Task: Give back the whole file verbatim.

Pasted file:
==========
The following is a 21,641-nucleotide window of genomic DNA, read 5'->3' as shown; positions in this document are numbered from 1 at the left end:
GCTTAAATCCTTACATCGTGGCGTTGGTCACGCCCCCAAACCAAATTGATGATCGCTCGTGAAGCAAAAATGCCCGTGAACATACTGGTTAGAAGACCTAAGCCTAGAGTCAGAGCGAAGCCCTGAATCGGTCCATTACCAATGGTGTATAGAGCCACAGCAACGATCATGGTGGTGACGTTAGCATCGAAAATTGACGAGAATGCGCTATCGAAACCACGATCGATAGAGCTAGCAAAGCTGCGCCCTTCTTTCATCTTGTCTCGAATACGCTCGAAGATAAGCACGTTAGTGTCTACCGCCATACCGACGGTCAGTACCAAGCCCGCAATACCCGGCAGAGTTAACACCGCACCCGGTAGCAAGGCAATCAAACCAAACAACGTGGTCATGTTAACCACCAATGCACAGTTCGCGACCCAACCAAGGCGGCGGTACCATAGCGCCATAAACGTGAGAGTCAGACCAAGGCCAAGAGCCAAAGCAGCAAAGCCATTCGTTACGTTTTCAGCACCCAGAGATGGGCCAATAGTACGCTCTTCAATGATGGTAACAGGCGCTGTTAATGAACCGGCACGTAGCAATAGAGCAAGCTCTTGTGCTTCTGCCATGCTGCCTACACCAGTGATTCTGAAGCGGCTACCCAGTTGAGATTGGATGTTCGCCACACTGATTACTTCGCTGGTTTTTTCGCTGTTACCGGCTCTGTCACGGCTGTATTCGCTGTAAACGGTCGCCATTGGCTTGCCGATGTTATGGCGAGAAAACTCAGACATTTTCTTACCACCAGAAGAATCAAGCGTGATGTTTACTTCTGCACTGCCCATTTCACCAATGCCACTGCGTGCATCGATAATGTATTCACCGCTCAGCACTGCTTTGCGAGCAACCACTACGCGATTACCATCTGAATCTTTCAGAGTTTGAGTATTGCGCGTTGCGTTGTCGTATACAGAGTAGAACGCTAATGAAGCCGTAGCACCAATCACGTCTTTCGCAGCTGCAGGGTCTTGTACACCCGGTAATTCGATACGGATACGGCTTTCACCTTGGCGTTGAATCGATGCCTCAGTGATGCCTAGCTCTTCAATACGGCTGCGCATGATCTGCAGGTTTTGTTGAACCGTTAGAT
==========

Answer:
The following is a 21,641-nucleotide window of genomic DNA, read 5'->3' as shown; positions in this document are numbered from 1 at the left end:
GCTTAAATCCTTACATCGTGGCGTTGGTCACGCCCCCAAACCAAATTGATGATCGCTCGTGAAGCAAAAATGCCCGTGAACATACTGGTTAGAAGACCTAAGCCTAGAGTCAGAGCGAAGCCCTGAATCGGTCCATTACCAATGGTGTATAGAGCCACAGCAACGATCATGGTGGTGACGTTAGCATCGAAAATTGACGAGAATGCGCTATCGAAACCACGATCGATAGAGCTAGCAAAGCTGCGCCCTTCTTTCATCTTGTCTCGAATACGCTCGAAGATAAGCACGTTAGTGTCTACCGCCATACCGACGGTCAGTACCAAGCCCGCAATACCCGGCAGAGTTAACACCGCACCCGGTAGCAAGGCAATCAAACCAAACAACGTGGTCATGTTAACCACCAATGCACAGTTCGCGACCCAACCAAGGCGGCGGTACCATAGCGCCATAAACGTGAGAGTCAGACCAAGGCCAAGAGCCAAAGCAGCAAAGCCATTCGTTACGTTTTCAGCACCCAGAGATGGGCCAATAGTACGCTCTTCAATGATGGTAACAGGCGCTGTTAATGAACCGGCACGTAGCAATAGAGCAAGCTCTTGTGCTTCTGCCATGCTGCCTACACCAGTGATTCTGAAGCGGCTACCCAGTTGAGATTGGATGTTCGCCACACTGATTACTTCGCTGGTTTTTTCGCTGTTACCGGCTCTGTCACGGCTGTATTCGCTGTAAACGGTCGCCATTGGCTTGCCGATGTTATGGCGAGAAAACTCAGACATTTTCTTACCACCAGAAGAATCAAGCGTGATGTTTACTTCTGCACTGCCCATTTCACCAATGCCACTGCGTGCATCGATAATGTATTCACCGCTCAGCACTGCTTTGCGAGCAACCACTACGCGATTACCATCTGAATCTTTCAGAGTTTGAGTATTGCGCGTTGCGTTGTCGTATACAGAGTAGAACGCTAATGAAGCCGTAGCACCAATCACGTCTTTCGCAGCTGCAGGGTCTTGTACACCCGGTAATTCGATACGGATACGGCTTTCACCTTGGCGTTGAATCGATGCCTCAGTGATGCCTAGCTCTTCAATACGGCTGCGCATGATCTGCAGGTTTTGTTGAACCGTTAGAT